Dr Lim says about 60 per cent of long Covid patients recover within a year. “Though long Covid may not entail permanent disability, some symptoms such as brain fog and fatigue can incapacitate a patient and affect work performance for some time. Instead of concealing or under-rating the condition, it would be better for the patient to inform the workplace and seek medical advice. The long Covid clinics have been communicating with employers to seek their understanding and arrange necessary job scope modifications.”
Yet, patients are hesitant to talk about their condition, in case they are accused of malingering. Ms Anne Soh, who organises arts and culture events for a non-profit organisation, says that when she tries to explain her condition, some people think she is making it up.
The 51-year-old, who has fatigue and breathlessness, contracted Covid-19 in February after being vaccinated. She thought she had regained 80 per cent of her energy in August, but then the fatigue worsened.
To manage this, she now stops whatever she is doing and takes a break as soon as she detects early signs of fatigue. “This way, I’ve been able to avoid being forced to rest for extended periods of two to three days before regaining strength.”
She started a private long Covid support group with 11 members, who share strategies and resources to manage the condition. Some of them struggle with depression, she says, resulting from their lack of ability to function at pre-Covid-19 levels.
While resting and not fatiguing themselves are important for people with long Covid, medical experts say it is also important to resume activity and suitable exercise programmes.
Cardiologist Edgar Tay from Asian Heart & Vascular Centre at Mount Elizabeth Hospital has seen about one patient a week for post-Covid-19 symptoms. His clinic offers a post-Covid-19 medical evaluation with private clinic Respiratory Medical Associates at Mount Elizabeth Novena Hospital.
One of his patients, a middle-aged woman, was unable to sleep or work because of persistent coughing, breathlessness and chest pain. Her symptoms had to be tackled by a cardiologist, a respiratory physician and a neurologist. Following that, she started a low-intensity exercise programme, which has helped her symptoms improve and enabled her to return to work.
Many long Covid patients appear to benefit from such structured exercise programmes, Dr Tay says.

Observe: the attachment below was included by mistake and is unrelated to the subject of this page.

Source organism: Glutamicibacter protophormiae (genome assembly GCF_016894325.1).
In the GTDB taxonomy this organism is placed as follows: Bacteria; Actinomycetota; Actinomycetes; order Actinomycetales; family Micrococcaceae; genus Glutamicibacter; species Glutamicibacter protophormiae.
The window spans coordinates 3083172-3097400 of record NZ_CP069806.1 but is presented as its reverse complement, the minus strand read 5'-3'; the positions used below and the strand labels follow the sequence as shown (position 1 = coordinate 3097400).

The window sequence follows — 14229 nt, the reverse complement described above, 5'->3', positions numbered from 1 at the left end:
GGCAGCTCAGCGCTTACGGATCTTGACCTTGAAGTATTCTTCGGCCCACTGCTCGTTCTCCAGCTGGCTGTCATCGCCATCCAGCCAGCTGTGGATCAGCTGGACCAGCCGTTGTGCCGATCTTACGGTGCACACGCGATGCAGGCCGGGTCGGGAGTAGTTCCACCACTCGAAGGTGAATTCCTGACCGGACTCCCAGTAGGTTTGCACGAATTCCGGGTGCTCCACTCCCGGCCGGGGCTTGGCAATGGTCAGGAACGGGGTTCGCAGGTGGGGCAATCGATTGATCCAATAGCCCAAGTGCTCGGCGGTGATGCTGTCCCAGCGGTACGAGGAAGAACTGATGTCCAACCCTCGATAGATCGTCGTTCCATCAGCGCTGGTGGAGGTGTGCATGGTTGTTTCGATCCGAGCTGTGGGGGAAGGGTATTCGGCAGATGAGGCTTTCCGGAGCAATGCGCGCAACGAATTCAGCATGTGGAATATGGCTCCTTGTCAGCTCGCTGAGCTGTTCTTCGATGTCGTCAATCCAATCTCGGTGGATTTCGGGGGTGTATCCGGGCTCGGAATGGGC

Tan Tock Seng Hospital and local start-up Taggle Health are developing an app for such structured exercise programmes for people with long Covid. Called MoveVid, it is expected to be available in the first quarter of 2023, after the completion of an ongoing pilot study that aims to recruit at least 10 patients.
Awareness of long Covid and support for sufferers are growing, albeit somewhat late for people like Ms Nicholas.
She went to the accident and emergency (A&E) department three times in 2022 – in March, July and October – when symptoms such as chest pains and breathlessness became too difficult to bear. In July, she asked an A&E physician about help for long Covid, but the doctor did not know where to direct her.
When she went to a polyclinic for a referral to a cardiologist, the doctor there told her “there’s no such thing as long Covid”, she recalls.
“He said: ‘You’re probably just having a panic attack.’ And I was just like: ‘I know how a panic attack feels, and this is not it.’”
Ms Nicholas lives with her parents, who are in their 60s. Her mother, who is retired, also contracted Covid-19 in February, but did not develop long Covid. Her father works in healthcare.
Through word of mouth, she finally found a long Covid clinic in a public hospital in end-August. It was a watershed moment, meeting a medical specialist who understood what she was going through and could offer some help.
“He said to me: ‘I think you’re finally at the right place.’ It just took a weight off my shoulders, even though I knew I was still ill.”
In her efforts to manage the symptoms, Ms Nicholas has given up caffeine, alcohol and socialising with friends as much as she used to. She cancelled her planned holiday in South Korea because she was worried about how the cold and physical exertion would affect her.
She says: “I’m keeping positive and reminding myself that I don’t have to be in a hurry to experience the world. Travel and socialising will be waiting for me once I’m ready, in my own time and at my own pace.”